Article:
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Nicolas_LauzierNicolas_Lauzier Posts: 26Beta Tester VIsion 1.1 Program Crew

Modbus TCP (also called Modbus TCP/IP) is an open industrial communication protocol used to control devices over an ethernet interface. Like its serial counterpart (Modbus RTU), it uses shared memory on a slave device which is accessed by a master using read/write commands. It must not be confused with Ethernet/IP which is a totally different protocol, albeit using the same ethernet interface. 

Modbus TCP

Modbus TCP is one of our supported communication protocols and is really appreciated by our customers from the academic world because it is easy to interface with a standard PC. However, even though Modbus TCP is common in the broad field of automation, it is quite rare to see a robot controller using this protocol. Probably due to historical reasons, robot controllers are more often equipped with protocols such as Ethernet/IP, DeviceNet and EtherCAT.

In some cases, for example when the device will be used with different masters, it may be interesting to have a communication protocol which is compatible with a standard PC and robot controller. At a first glance, Modbus TCP often seems to be a good option because many robot controllers are equipped with ethernet interfaces. However, caution is necessary as three scenarios are possible. Lets take a look at them.

Scenario 1: The Controller has an Ethernet Interface which Cannot be Used to Control a Slave

This is unfortunately the most common scenario. Robot controllers often have the possibility to be connected to a network such that it can be programmed offline and the program is later uploaded to the robot. The interface can also be used to launch specific programs depending on the required tasks. In that case, the ethernet interface is used to control the robot as a slave and cannot be used to control another slave device using the Modbus TCP protocol. One example is the ABB IRC5, which can be connected to a LAN network but cannot use its interface to control a slave device from a program running on the controller. However, it uses standard protocols such as Ethernet/IP and DeviceNet which are very common (and compatible with our Grippers!).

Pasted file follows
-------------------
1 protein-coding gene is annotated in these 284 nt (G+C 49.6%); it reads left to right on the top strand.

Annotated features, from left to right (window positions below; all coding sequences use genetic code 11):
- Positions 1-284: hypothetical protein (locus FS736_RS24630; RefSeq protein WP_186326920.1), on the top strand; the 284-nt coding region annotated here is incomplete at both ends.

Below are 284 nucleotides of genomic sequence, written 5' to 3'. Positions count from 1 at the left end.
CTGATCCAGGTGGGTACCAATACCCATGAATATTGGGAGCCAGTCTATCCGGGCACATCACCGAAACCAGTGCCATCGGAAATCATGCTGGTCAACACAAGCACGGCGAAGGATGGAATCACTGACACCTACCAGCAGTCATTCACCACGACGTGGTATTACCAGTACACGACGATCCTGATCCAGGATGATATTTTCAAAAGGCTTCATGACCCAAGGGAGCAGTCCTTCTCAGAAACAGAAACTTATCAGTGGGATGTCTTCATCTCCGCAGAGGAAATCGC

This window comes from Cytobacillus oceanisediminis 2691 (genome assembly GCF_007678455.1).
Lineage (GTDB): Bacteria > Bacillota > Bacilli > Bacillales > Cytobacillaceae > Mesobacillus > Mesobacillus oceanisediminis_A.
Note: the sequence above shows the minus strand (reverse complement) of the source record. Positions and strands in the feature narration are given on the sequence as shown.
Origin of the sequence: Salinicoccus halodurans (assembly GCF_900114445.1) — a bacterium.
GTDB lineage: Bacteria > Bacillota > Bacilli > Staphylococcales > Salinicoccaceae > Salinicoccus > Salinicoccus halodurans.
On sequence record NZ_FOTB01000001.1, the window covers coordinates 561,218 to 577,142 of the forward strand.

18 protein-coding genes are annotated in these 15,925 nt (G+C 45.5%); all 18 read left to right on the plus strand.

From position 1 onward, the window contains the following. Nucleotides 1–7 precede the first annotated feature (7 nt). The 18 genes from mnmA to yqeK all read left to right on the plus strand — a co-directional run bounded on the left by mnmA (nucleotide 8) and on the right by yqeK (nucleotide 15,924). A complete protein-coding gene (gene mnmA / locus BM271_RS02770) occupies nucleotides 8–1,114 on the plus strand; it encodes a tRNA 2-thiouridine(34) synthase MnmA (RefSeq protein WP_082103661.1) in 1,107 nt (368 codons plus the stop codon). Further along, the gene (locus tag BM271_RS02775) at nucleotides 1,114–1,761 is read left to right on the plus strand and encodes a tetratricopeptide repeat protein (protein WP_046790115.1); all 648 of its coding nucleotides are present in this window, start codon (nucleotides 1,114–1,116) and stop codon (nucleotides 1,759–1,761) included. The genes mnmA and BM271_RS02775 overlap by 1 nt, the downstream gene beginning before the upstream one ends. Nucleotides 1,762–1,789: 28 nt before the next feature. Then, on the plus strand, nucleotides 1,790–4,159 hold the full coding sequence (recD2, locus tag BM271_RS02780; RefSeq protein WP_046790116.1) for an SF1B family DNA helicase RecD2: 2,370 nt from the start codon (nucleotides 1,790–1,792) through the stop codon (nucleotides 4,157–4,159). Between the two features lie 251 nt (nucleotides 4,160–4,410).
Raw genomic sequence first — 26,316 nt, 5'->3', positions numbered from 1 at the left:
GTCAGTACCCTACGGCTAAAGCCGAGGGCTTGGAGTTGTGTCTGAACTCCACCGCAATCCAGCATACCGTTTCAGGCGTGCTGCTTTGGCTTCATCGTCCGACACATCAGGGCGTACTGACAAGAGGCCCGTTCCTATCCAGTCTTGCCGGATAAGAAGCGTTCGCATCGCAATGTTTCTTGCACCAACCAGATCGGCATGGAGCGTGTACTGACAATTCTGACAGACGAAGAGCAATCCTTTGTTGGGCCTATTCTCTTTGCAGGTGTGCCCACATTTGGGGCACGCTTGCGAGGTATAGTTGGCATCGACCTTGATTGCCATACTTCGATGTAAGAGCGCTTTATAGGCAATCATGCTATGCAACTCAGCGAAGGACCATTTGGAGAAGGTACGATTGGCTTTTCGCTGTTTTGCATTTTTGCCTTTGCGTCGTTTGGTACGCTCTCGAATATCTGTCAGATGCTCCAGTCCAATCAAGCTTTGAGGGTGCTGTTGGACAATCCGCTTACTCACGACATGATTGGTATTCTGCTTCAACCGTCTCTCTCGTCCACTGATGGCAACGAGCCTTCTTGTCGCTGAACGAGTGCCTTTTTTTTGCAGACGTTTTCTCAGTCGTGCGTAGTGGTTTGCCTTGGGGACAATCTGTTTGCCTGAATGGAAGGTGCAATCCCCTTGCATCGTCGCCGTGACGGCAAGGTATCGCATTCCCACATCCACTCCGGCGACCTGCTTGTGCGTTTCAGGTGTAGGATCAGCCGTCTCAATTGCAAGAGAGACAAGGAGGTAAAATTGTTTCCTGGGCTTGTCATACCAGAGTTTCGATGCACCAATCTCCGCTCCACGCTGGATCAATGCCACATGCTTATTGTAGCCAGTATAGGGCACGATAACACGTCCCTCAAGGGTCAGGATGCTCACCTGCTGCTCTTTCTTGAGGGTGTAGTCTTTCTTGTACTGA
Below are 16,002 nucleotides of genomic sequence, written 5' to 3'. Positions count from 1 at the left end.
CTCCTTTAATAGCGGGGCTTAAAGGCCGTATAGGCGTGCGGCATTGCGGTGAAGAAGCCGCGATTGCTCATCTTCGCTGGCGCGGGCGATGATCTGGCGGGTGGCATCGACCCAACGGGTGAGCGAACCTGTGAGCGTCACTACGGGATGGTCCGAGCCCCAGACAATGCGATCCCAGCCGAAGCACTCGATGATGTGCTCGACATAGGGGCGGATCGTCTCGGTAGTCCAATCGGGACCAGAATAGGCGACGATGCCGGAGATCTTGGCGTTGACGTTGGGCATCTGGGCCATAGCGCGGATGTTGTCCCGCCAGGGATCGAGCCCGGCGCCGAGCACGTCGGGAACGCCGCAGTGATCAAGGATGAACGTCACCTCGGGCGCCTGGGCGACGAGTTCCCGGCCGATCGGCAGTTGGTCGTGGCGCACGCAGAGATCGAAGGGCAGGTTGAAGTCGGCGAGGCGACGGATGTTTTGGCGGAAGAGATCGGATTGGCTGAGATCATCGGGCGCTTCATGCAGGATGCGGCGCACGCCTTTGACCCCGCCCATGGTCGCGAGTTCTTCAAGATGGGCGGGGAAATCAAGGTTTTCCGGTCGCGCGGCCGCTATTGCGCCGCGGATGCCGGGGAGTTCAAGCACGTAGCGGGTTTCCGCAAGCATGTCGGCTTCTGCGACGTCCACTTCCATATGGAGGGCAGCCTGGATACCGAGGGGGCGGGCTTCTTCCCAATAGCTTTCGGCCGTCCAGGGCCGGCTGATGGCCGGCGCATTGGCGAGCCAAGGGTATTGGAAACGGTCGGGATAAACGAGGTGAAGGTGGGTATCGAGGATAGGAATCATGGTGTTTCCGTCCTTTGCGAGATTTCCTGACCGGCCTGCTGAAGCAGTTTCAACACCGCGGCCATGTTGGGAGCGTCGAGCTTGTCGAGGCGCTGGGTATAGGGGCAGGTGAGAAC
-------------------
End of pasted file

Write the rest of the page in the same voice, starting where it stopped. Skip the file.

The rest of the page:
Scenario 2: The Controller can Control Slaves with an Ethernet Interface but Modbus TCP is not Built-In


This is also common in the realm of industrial robots. One application of such an interface is to collect data from a camera, analyze it using a program running on the controller and then move the robot according to the results of the analysis. In this case, it is possible to develop a Modbus TCP driver to send commands to the slave device from the main robot program. However, this requires a lot of work and it is probably simpler to use another communication protocol if it is available. One example of this is the DX100 controller for Motoman robots. Even though it has an ethernet interface which could be used to control a slave device using the Modbus TCP protocol, it is a lot simpler to use another protocol supported by the controller such as Ethernet/IP or DeviceNet as these do not involve a lot of programming.

Scenario 3: The Controller is Modbus TCP Compatible

This scenario is not common for robot controllers. However, many Programmable Logic Computers (PLCs) such as this one from Advantech support Modbus TCP. In which case, controlling a device using this protocol is straightforward. In the case of an industrial robot with a gripper as its end-effector, it could be possible to use a PLC to control both the robot and the gripper but as you may guess, this is often not the ideal way of controlling a robot cell.

As a final conclusion, lets just say that Modbus TCP is a good protocol when custom-built robots and controllers are involved as it is open, simple and low cost due to the use of standard PC hardware. However, when industrial robot controllers are used, it is generally much simpler to use standard communication protocols such as Ethernet/IP, DeviceNet and EtherCAT.

If you want to know more, get the free Ebook on End Effector gripping strategies !

Nicolas Lauzier, Eng., PhD
R&D Director
[email protected]



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